Pregnant Woman Photographed Weightlifting Raises Controversy

After a photo of a pregnant woman lifting weights was posted on Facebook, it caused a slew of controversy but the woman told INSIDE EDITION she is not going to stop lifting.

The stunning photo of a pregnant mom weight-lifting has triggered a firestorm of controversy.

Thirty-five-year-old old bodybuilding champion Lea-Ann Ellison is eight months pregnant but still lifting weights way above her head in the gym.

Ellison told INSIDE EDITION, "For me it is completely safe because I have been doing it for so long."

When the pictures were posted on Facebook, there was uproar.  Among the comments:  "This is a good way to lose your baby."

Another said: “This is actually sickening."

“You could cause major damage," wrote another.  

The controversial images have gone viral.

Responding to the negative comments, Ellison said, "I actually feel really sad for those people because, obviously, they don't understand how the body works. They're not very educated in, maybe, what their own bodies are capable of."

INSIDE EDITION's Victoria Recano caught up with Ellison lifting weights at a gym in Los Angeles where Ellison does intense work-outs at a Crossfit gym in Los Angeles and she said she is not going to stop weight-lifting just because she's pregnant.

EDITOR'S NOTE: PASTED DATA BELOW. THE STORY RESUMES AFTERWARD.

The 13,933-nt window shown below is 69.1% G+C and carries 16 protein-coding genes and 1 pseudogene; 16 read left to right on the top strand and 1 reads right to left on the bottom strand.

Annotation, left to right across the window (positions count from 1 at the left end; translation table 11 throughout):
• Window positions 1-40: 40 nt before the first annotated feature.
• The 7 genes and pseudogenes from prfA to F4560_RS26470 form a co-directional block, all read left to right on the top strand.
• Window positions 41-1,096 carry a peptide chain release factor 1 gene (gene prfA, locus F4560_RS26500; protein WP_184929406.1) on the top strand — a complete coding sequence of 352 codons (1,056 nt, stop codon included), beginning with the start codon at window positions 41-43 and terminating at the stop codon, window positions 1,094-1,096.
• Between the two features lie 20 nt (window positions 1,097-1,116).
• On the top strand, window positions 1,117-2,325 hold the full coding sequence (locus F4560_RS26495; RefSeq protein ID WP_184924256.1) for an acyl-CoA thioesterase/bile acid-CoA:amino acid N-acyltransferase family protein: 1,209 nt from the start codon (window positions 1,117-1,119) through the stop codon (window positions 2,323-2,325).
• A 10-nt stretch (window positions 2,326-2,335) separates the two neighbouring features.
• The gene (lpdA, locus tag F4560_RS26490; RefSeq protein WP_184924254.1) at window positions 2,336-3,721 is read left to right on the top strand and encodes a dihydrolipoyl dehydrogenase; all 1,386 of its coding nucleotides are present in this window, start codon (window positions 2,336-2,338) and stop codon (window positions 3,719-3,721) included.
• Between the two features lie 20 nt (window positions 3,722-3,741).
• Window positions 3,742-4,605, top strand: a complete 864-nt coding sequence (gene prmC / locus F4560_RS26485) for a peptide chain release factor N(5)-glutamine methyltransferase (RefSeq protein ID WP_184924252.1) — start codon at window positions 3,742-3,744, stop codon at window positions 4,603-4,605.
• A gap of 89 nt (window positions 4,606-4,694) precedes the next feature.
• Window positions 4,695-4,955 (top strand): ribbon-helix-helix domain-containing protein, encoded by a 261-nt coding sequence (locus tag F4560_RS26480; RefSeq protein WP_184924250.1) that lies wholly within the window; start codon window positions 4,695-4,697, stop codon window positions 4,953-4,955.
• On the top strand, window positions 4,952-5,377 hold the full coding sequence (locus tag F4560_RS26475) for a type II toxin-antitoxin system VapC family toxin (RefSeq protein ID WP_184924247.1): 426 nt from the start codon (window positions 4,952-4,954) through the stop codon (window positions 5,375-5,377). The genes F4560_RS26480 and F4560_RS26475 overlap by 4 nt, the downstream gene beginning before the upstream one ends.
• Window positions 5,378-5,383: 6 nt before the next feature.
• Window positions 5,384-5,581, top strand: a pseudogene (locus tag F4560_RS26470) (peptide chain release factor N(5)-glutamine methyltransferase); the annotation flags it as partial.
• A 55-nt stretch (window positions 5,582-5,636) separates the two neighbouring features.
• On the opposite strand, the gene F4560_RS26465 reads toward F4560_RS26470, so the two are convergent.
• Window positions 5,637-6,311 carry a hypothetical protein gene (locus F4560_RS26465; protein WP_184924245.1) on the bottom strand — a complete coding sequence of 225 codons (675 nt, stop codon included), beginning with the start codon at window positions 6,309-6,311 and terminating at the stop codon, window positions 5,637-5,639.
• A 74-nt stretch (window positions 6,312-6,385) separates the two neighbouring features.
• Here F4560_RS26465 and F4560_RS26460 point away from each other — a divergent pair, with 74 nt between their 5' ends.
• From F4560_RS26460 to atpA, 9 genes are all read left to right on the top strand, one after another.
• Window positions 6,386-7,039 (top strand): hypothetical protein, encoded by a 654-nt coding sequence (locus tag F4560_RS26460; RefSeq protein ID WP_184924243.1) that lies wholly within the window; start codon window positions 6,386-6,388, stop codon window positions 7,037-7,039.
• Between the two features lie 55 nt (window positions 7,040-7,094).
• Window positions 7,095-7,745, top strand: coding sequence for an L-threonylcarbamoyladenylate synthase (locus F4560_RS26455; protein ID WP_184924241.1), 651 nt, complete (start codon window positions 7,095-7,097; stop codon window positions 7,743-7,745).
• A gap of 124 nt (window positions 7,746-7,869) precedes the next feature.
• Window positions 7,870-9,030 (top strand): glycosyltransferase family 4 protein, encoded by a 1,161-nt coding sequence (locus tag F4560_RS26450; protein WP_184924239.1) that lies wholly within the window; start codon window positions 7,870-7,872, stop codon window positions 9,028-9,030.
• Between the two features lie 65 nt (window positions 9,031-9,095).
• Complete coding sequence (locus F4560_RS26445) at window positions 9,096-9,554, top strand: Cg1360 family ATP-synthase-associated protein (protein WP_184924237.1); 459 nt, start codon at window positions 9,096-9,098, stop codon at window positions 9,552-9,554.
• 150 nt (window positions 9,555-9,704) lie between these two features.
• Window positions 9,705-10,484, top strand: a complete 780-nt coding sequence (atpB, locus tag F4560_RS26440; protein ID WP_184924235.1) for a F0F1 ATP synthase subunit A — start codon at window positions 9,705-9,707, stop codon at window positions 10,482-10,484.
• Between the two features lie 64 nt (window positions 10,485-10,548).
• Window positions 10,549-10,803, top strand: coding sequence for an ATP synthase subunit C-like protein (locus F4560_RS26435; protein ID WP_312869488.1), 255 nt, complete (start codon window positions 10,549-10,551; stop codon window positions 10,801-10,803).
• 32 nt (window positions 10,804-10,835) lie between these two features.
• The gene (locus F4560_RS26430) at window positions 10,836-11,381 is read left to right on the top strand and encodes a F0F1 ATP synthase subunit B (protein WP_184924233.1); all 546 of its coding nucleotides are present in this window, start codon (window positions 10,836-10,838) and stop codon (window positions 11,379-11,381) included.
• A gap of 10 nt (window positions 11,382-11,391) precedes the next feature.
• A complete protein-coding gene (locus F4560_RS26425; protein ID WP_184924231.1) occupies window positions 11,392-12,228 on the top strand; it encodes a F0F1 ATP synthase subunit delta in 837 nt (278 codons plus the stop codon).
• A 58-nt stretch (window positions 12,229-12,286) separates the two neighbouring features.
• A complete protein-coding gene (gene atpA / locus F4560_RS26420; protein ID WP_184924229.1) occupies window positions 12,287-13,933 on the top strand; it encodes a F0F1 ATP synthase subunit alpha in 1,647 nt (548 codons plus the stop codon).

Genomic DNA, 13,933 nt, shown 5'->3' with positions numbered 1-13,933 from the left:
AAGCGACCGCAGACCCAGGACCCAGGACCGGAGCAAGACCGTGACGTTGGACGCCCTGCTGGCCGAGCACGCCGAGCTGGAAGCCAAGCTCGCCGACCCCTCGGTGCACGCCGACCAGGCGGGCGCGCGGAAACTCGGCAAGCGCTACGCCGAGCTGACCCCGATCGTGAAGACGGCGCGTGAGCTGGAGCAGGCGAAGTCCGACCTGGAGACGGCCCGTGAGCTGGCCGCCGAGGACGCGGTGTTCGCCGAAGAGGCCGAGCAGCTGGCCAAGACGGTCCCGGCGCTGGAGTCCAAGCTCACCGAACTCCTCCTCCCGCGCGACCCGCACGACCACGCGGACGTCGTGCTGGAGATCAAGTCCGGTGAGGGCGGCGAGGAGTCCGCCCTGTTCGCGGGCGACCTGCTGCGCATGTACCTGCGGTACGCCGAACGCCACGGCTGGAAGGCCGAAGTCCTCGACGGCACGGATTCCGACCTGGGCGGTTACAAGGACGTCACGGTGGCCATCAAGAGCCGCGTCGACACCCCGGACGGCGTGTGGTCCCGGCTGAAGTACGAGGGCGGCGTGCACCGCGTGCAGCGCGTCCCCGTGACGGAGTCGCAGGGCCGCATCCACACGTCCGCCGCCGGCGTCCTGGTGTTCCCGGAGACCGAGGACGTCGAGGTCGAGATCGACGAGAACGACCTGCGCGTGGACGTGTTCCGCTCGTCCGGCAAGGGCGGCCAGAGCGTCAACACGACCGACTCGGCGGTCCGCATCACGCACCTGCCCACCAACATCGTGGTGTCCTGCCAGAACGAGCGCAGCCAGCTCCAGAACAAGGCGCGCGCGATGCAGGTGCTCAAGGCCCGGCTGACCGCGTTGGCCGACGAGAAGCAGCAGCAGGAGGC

Recano asked, "We are due the same time, should I go on and take a Crossfit class?"

"Hell no! No way. Whatever you're doing is what you continue to do. It's what your body knows. It's what your body feels strong doing, and that's what's going to be best for your baby," said Ellison.

Ellison lifts a 45 pound bar with 15 pound weights on each side. So, Ellison is actually lifting 75 pounds.

Is lifting that much weight really safe for a woman who is eight months pregnant?

Dr. Jacques Moritz told INSIDE EDITION, "The take home on weight lifting is, if you're used to doing weight lifting, to continue. But, if you haven't been lifting heavy weights, please, don't go to the gym and start trying to lift heavy weights like the other people there. That doesn't make sense."

Ellison says that despite the barrage of criticism, many people are being supportive.